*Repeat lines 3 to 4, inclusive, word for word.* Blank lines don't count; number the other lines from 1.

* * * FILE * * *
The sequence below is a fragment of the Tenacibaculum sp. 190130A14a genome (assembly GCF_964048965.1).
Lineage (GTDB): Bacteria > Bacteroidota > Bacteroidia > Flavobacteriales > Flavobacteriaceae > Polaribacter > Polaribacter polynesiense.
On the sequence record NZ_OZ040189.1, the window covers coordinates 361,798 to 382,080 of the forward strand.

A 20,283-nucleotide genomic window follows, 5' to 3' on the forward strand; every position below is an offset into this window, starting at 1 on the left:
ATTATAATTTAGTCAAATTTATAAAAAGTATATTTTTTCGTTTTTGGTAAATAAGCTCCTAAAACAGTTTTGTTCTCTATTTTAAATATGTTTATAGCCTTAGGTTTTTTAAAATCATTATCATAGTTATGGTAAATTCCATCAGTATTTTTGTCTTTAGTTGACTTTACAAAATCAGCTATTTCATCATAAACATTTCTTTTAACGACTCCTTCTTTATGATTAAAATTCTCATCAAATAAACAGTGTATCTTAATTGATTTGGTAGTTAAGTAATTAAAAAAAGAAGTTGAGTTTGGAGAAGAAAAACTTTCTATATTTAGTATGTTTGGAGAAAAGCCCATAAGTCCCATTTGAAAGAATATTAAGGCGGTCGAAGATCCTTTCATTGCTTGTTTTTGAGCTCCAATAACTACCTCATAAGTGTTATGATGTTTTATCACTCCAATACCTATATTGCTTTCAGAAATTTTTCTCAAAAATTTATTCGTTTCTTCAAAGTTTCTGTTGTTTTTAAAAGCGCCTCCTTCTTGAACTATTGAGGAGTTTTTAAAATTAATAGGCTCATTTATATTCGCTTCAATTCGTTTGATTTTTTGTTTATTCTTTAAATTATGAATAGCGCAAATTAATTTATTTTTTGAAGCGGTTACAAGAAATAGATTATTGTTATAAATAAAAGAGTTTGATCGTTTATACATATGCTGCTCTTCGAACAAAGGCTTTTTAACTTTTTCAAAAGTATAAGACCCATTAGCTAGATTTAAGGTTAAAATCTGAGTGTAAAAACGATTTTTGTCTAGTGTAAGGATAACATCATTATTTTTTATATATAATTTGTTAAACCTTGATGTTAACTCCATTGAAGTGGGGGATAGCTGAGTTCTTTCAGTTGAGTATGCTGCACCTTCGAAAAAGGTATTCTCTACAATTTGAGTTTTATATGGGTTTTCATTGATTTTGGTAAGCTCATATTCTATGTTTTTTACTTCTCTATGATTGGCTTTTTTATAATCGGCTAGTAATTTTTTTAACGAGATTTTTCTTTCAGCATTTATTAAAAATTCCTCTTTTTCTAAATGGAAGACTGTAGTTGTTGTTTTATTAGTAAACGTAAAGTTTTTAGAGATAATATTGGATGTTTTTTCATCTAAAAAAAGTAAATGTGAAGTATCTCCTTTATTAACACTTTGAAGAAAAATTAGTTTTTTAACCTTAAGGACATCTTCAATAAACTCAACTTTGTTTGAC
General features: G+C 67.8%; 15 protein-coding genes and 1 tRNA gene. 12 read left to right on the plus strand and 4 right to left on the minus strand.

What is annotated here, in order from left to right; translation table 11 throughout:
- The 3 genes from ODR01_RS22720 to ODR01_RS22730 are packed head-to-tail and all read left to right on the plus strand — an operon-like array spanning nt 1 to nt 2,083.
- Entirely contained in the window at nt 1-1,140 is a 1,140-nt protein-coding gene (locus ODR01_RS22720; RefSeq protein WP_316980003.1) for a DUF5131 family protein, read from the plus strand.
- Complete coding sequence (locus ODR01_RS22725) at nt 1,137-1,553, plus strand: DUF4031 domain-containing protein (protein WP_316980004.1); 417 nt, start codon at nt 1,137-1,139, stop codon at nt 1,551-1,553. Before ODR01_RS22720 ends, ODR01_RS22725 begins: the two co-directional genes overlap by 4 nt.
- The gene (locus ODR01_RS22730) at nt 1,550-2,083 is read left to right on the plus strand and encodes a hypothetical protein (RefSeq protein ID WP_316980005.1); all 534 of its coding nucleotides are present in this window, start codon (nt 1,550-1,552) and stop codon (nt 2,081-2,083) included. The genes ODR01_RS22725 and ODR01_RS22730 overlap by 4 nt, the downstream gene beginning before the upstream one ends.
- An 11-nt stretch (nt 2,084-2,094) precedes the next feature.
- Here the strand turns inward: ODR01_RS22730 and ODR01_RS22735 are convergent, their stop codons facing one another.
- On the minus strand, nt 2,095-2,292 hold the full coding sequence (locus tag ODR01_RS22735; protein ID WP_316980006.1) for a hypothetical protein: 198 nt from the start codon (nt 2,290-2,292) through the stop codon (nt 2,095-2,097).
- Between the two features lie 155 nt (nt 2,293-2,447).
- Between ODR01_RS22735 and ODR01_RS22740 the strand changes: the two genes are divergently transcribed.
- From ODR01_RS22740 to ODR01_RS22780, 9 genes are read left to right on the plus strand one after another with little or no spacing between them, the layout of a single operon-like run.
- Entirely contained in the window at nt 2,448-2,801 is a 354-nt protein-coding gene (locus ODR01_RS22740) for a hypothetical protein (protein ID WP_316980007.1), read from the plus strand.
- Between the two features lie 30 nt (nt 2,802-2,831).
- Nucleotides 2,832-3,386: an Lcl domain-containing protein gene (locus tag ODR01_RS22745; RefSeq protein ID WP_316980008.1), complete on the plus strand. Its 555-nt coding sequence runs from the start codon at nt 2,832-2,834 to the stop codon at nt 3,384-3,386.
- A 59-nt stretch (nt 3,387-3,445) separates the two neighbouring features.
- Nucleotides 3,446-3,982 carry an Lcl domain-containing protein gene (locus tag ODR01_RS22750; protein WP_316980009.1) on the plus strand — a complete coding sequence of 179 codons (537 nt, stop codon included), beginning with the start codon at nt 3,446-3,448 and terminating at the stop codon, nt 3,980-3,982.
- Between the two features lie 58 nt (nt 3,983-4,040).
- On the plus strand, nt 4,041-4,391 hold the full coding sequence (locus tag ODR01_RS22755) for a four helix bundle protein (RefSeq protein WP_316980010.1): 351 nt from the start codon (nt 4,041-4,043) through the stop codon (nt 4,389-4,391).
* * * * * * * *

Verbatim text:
On the sequence record NZ_OZ040189.1, the window covers coordinates 361,798 to 382,080 of the forward strand.

A 20,283-nucleotide genomic window follows, 5' to 3' on the forward strand; every position below is an offset into this window, starting at 1 on the left: